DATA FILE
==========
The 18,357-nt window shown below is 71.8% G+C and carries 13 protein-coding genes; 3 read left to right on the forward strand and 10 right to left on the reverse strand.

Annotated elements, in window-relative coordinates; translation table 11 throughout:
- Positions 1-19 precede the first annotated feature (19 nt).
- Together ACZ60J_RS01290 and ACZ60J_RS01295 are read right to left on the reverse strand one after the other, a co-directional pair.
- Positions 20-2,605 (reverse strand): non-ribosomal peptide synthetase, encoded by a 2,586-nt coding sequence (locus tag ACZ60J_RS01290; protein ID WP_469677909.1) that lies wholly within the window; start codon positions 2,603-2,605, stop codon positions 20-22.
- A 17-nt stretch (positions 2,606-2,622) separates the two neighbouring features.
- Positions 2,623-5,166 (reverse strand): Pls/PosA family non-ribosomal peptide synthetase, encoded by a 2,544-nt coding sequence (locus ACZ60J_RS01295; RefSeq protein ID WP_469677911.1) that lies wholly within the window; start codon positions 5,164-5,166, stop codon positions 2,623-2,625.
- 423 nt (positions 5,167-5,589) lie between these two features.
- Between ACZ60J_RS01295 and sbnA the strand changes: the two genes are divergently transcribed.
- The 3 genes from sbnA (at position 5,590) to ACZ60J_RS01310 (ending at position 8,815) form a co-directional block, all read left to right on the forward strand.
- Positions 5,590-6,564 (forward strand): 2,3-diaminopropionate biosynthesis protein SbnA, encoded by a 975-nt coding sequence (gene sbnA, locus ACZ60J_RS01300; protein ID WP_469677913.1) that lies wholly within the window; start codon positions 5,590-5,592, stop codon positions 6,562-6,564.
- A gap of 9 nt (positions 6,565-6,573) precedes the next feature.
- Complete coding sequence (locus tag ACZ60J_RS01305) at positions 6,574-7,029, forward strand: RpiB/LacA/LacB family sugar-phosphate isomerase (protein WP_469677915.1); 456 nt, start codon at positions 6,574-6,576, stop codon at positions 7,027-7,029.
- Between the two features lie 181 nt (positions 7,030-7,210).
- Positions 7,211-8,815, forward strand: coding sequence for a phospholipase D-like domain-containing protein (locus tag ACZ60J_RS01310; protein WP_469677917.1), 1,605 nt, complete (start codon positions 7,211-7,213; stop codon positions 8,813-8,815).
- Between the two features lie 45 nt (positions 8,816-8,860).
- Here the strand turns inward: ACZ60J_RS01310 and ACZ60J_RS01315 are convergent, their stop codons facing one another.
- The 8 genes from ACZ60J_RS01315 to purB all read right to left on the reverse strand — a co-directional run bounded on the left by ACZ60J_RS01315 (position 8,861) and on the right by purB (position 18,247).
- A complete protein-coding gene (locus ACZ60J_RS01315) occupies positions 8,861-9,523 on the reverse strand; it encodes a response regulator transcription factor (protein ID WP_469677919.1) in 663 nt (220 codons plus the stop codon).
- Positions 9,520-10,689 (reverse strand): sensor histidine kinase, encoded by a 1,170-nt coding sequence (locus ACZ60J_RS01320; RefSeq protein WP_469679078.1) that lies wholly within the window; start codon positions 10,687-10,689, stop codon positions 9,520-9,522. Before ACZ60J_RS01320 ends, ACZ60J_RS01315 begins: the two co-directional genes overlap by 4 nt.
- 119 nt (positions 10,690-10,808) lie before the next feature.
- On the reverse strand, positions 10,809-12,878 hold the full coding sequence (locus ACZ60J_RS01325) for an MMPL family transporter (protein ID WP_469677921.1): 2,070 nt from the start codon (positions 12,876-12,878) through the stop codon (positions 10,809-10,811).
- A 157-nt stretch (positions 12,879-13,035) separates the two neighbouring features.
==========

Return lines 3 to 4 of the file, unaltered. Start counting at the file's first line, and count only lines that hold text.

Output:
- Positions 1-19 precede the first annotated feature (19 nt).
- Together ACZ60J_RS01290 and ACZ60J_RS01295 are read right to left on the reverse strand one after the other, a co-directional pair.